RT and CopterPIX join forces to provide base protection with Sky-High DI System

Paolo Valpolini

Two Israeli companies, RT and CopterPIX joined their products to ensure protection of military camps or critical infrastructures, the blimp and the drone that form the Sky-High DI System overcoming each other weak points

Knowing what is happening around a military camp or a critical infrastructure is the first key element of a defensive system. Long endurance surveillance provided by an aerostat, linked to the round and therefore not depending on limited battery life, as power for its sensors is provided through the tether, is a classic way to ensure long range persistent surveillance. However as a blimp is static, when it detects a potential threat from distance it has a 2D view of the object, and it has blind spots unless deployed on a totally flat terrain. This is not sufficient to understand if the approaching target represents a threat or not.

To this end a drone capable to fly around the target, providing images form different angles and from different altitude is much more effective in terms of identification and threat evaluation, however its persistence over the target is limited.

To overcome the weak points of each of those systems RT, a specialist in aerostats, and CopterPIX, active in the UAS world, joined forces to provide customers with an integrated solution.

Named Sky-High and defined as a DI System, DI standing for detection and investigation,

Long-range detection is provided by a SkyStar aerostat; a tactical trailer-based solution employs the smaller SkyStar 180, a 6 metres diameter balloon that can operate up to 300 metres altitude carrying an 18 kg payload, with an endurance of 72 hours. It can withstand winds up to 40 knots, and can be deployed in 20 minutes. When a higher payload is needed, the SkyStar 330, deployed from a container, is used. It has a 7.7 metres diameter and a volume of 100 m3, can reach 500 metres altitude and carry 50 kg. The sensor suite installed is customer choice, and ensures target detection at long range.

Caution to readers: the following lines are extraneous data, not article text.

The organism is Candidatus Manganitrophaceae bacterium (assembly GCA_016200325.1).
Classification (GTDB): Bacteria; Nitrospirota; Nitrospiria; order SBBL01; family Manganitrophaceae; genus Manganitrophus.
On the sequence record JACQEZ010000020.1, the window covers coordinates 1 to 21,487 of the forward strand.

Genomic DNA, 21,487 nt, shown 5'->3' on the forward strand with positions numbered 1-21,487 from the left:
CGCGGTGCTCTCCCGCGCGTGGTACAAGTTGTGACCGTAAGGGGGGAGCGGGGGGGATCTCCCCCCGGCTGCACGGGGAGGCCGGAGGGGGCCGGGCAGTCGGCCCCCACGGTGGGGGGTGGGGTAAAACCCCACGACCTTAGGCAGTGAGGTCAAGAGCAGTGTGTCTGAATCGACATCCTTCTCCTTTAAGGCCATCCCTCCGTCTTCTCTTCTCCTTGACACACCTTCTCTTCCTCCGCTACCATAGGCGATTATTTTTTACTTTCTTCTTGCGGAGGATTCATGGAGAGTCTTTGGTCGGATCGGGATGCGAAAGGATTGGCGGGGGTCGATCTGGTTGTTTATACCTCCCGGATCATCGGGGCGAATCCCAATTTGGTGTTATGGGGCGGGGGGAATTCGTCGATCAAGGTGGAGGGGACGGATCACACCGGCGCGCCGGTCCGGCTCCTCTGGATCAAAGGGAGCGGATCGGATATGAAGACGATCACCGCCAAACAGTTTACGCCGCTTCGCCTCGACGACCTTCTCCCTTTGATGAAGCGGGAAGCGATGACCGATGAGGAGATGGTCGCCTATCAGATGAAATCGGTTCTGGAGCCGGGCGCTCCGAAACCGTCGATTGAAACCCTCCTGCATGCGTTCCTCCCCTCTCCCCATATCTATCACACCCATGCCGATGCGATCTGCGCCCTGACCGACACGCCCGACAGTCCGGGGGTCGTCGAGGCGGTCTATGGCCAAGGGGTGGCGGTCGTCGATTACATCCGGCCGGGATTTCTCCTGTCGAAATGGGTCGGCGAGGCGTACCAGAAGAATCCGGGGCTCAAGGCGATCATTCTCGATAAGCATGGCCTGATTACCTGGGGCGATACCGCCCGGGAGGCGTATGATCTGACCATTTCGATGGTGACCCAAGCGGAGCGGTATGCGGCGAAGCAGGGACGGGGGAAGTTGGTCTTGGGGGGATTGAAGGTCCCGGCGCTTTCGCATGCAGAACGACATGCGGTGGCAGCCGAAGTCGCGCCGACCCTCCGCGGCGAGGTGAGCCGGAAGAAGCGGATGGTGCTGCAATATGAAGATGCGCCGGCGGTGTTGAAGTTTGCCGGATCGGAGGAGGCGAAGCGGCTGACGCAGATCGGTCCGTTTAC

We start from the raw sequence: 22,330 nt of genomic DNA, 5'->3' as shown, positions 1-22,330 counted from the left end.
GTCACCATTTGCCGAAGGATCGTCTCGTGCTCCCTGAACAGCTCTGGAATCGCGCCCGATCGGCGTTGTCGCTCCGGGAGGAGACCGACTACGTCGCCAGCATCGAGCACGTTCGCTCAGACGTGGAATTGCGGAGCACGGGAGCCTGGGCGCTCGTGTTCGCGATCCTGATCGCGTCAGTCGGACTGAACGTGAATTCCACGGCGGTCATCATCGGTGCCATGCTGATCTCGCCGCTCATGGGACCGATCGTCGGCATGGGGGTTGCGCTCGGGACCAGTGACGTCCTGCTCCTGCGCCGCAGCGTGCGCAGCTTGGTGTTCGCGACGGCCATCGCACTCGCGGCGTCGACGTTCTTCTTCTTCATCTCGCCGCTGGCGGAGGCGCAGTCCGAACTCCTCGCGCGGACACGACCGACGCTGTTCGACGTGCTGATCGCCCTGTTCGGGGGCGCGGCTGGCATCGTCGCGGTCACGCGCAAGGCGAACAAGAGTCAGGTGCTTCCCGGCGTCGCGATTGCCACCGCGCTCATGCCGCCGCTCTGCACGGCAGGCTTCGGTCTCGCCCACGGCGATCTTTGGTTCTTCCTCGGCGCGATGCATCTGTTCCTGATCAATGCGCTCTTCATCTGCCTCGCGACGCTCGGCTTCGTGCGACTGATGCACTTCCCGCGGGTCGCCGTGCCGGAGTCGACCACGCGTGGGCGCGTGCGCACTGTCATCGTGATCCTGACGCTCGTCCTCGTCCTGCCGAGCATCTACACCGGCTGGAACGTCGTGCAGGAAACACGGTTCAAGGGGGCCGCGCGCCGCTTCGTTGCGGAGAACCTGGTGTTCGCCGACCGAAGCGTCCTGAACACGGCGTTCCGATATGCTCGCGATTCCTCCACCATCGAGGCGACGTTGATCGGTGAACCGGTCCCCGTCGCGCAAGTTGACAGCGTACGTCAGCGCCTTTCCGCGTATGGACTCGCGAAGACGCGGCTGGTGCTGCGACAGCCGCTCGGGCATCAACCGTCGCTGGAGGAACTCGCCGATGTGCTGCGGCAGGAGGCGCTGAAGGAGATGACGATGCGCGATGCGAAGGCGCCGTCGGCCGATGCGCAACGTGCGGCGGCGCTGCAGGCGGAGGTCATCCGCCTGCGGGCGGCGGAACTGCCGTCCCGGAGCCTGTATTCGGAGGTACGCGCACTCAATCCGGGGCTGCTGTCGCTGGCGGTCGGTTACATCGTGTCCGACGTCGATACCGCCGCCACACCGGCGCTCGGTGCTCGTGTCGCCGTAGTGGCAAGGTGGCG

At this point the operator presses a single button, which launches the UAS in charge of investigation. This is the CopterPIX ERE-95 Mini quad-rotor drone, also known as Desert Stinger. CopterPIX is currently the sole provider of drones under 25 kg to the Israeli MoD, and this drone is the smallest of the ER95 family, with a maximum take-off mass of 12.5 kg and a 3 kg payload that includes day and night cameras. Its maximum speed is 16 m/s with no wind, and it is capable to withstand winds up to 9 m/s (17.5 knots) and can fly up to 1,500 metres above sea level. When activated it over flies the target catching images from different angles to allow the operator to identify it, and once its task completed comes back to base where it lands on a charging landing pad, its battery being filled up to make it ready for the next mission. The ERE95 Mini endurance ranger between 80 and 100 minutes.

According to both companies, the Sky-High is readily available.

Image courtesy RT